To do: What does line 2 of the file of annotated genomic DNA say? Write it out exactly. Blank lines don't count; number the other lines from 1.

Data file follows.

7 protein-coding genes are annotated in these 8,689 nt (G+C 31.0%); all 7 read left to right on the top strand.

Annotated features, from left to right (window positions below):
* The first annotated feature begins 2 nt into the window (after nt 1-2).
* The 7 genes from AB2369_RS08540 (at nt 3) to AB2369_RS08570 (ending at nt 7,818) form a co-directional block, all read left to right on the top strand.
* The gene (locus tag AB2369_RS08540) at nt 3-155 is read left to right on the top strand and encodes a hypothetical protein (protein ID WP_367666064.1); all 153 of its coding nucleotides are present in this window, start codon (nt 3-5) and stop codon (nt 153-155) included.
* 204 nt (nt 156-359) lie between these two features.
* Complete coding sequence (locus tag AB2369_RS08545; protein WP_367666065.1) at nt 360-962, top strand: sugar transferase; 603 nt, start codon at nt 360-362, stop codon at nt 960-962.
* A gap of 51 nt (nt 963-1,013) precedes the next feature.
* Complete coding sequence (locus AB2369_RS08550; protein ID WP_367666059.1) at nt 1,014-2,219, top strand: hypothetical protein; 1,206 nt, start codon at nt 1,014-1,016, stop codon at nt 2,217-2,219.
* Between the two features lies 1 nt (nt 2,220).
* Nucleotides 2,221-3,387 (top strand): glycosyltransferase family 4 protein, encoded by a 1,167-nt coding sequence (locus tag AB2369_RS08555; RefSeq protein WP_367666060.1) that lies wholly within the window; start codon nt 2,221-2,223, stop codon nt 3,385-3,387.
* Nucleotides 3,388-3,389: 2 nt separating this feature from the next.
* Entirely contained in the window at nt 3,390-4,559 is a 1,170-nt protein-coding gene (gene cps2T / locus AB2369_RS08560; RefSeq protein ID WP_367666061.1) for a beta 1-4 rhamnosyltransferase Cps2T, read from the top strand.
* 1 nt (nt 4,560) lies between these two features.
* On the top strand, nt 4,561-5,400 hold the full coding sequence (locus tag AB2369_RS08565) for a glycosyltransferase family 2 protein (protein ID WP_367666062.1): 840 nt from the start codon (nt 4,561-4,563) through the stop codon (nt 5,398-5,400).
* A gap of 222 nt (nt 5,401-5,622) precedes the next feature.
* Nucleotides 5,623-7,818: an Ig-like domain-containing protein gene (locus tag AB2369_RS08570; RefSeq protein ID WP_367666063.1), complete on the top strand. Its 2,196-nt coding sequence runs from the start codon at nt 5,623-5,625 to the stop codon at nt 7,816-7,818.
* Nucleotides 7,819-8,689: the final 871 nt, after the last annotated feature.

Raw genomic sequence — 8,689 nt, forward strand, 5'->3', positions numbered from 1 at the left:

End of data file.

Annotated features, from left to right (window positions below):